Atlanta Hawks: Record last season: 48-34

Postseason results: Lost to Cavs in second round, 4-0.

Additions: Dwight Howard, Jarrett Jack, Taurean Prince, DeAndre' Bembry, Malcolm Delaney, Matt Costello, Will Bynum, Ryan Kelly, Josh Magette

Subtractions: Al Horford, Kirk Hinrich, Lamar Patterson, Jeff Teague

Biggest move: Signing Dwight Howard

Projected finish: Sixth in the Eastern Conference

Entertainment ranking: 18. The loss of mainstays Al Horford and Jeff Teague could trigger an identity crisis. Dwight Howard brings name recognition, but his explosiveness and likeability have both withered badly since his Orlando peak. — Ben Golliver

Preseason power ranking: 11. We waited a while for Dennis Schröder unleashed, but nobody expected a side of Dwight Howard. With Paul Millsap set for free agency, it’s a pivotal transition year in Atlanta. — Jeremy Woo

One number: 6.1. Coach Mike Budenholzer has a strong aversion to low-post play. Atlanta had just 6.1 post-up possessions per game last season, fifth-fewest in the NBA. And many of those happened accidentally: Paul Millsap backing down an undersized opponent, or Al Horford putting up a hook shot off a deep catch. There were seldom any programmed post operations—the sort of offense that new center Dwight Howard has come to depend on.

Coaches who’ve failed to indulge Howard’s desire for paint touches have risked his becoming less engaged. That was especially true in Houston, where his field goal attempts dwindled in each of the last three seasons—down to 8.5 per game in 2015–16—and his effectiveness declined.

Style changes are inevitable for a team transitioning from Horford, who left for Boston, to Howard, 30, who signed a three-year, $75 million deal. But it’s hard to imagine that Budenholzer, who prefers to string multiple actions into a fluid offense, will compromise and feature Howard in the post. Still, it might be worth it for the Hawks to appease the big man with some rolls to the rim and dribble handoffs. Even with his back problems, a motivated Howard can be a vital interior defender, rebounder and finisher. — Rob Mahoney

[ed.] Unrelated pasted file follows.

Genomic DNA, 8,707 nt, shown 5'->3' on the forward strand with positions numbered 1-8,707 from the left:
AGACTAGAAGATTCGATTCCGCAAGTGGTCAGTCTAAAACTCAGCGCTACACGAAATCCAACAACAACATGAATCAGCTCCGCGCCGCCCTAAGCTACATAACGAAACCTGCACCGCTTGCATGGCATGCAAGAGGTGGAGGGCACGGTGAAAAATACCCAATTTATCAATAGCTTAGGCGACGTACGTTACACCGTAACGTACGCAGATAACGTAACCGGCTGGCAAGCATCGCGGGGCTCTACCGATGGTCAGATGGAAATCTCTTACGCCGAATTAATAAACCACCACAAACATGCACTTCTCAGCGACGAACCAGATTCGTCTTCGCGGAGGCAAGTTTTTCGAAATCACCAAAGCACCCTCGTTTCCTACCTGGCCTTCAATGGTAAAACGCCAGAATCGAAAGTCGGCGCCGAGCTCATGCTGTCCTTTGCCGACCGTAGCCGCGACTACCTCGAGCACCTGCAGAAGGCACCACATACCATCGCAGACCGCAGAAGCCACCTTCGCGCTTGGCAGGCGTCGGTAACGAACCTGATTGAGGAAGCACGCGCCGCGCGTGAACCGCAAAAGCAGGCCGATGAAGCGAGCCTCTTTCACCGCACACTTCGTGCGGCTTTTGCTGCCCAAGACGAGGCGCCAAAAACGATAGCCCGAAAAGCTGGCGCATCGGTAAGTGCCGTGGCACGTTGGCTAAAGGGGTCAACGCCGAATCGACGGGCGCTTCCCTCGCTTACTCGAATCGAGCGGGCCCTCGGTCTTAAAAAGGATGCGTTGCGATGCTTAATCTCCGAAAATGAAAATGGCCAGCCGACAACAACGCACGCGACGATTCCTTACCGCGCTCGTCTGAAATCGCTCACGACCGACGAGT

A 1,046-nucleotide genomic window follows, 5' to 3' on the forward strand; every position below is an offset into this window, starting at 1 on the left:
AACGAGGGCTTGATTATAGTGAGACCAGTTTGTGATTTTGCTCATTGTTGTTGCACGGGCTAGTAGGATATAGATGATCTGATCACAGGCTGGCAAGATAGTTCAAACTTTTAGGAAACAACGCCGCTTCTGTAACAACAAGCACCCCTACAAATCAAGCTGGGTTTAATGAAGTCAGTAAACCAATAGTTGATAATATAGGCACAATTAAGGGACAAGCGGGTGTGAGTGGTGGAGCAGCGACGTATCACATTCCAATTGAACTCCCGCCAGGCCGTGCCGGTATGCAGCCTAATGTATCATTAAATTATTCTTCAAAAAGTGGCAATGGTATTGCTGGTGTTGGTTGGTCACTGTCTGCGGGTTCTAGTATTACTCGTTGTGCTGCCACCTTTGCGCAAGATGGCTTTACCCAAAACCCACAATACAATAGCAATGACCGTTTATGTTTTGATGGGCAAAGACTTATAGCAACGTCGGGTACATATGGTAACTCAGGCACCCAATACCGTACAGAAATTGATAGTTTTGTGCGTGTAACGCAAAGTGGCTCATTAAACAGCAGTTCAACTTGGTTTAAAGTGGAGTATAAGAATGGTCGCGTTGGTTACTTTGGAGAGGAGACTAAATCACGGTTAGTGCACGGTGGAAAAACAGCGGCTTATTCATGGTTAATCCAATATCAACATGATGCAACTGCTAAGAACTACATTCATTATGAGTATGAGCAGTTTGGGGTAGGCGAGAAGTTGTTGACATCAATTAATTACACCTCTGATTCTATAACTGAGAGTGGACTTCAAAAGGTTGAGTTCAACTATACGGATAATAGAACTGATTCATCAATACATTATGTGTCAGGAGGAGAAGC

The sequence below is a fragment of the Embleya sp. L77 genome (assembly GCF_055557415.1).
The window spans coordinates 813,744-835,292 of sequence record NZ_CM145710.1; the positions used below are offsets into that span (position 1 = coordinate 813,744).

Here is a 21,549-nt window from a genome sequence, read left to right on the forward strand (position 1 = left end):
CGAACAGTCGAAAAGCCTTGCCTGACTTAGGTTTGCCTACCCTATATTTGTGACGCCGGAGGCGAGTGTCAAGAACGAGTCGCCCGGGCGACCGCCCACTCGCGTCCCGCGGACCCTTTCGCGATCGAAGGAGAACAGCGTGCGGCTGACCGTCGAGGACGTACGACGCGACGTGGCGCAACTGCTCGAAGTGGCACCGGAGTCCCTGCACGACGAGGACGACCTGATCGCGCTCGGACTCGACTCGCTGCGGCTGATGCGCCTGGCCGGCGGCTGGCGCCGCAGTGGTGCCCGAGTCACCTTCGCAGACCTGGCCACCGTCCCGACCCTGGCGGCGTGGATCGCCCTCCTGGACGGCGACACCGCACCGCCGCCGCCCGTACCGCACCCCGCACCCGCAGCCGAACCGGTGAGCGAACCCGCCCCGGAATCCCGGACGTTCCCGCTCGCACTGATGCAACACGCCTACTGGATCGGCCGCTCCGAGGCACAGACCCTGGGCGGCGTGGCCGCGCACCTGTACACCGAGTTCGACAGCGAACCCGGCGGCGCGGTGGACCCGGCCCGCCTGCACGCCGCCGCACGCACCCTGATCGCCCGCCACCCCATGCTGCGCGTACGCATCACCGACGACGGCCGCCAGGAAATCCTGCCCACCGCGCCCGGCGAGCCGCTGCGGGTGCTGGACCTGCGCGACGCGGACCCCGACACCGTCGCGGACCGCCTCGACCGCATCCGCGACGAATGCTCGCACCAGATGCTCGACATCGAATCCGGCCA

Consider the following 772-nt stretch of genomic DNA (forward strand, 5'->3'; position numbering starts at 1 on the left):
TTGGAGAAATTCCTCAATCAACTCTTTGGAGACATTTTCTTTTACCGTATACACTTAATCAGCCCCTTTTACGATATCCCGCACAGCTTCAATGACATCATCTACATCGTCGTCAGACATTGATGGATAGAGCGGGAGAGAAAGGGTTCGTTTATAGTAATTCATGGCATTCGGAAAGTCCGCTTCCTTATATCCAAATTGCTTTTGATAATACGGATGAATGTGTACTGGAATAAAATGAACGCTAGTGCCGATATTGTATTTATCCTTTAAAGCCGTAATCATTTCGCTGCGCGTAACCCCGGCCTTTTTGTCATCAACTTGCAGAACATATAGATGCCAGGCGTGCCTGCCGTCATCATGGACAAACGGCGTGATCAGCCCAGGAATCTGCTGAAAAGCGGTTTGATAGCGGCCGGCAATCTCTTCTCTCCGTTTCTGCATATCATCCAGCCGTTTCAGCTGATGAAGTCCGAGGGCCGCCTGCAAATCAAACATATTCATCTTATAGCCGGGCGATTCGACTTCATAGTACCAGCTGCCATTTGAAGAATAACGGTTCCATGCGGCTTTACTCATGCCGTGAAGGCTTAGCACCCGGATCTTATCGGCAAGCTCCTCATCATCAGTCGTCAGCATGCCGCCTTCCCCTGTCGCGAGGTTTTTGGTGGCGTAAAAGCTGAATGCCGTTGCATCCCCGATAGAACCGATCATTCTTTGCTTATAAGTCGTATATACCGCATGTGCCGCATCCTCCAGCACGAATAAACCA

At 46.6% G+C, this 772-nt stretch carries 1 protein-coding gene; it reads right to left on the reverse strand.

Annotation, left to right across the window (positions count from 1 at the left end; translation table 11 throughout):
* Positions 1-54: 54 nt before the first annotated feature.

Scouting report: "I can’t imagine Mike Budenholzer changing the way he plays. I love it—swinging the ball, pushing it, getting a lot of possessions, unselfishness. But Dwight Howard wants to plant himself in the post. He’s not a threat like Al Horford was from the perimeter, but he’s going to want touches. Horford and Paul Millsap were always facing the basket. Atlanta only on occasion threw the ball into the post. I don’t know how well it’s going to work. . . . What they gave up trading Jeff Teague is ball movement. Dennis Schroder is more of a pounder; the ball’s going to be in his hands and he’s going to be looking for his own. Teague was really good at pick-and-roll, spacing the floor, drive-and-kick. Last year they underachieved, so maybe they thought they needed to make changes. . . . Kyle Korver is 35. I see him probably taking another half-step back like he did last season. He played better with Teague, too. He will be spotting up somewhere and Schroder won’t find him. With Korver’s age, Tim Hardaway Jr. should have a chance to prove himself. . . . When I watched Kent Bazemore play, I fell in love with him. He’s improved his three-point shooting, he’s athletic and he’s really good defensively. I mean real good. He can lock you down with his length and quickness. . . . Tiago Splitter is a big body who can make an open shot, but he struggles to guard the quicker fives. Horford was really good at that—getting out to the pick-and-pops, rotations—and it’s where both Splitter and Howard will struggle. . . . When they have to go to the bench, it’s a weakness."

Bottom line: Significant changes to the starting lineup will force the Hawks to evolve—​for better or worse. 

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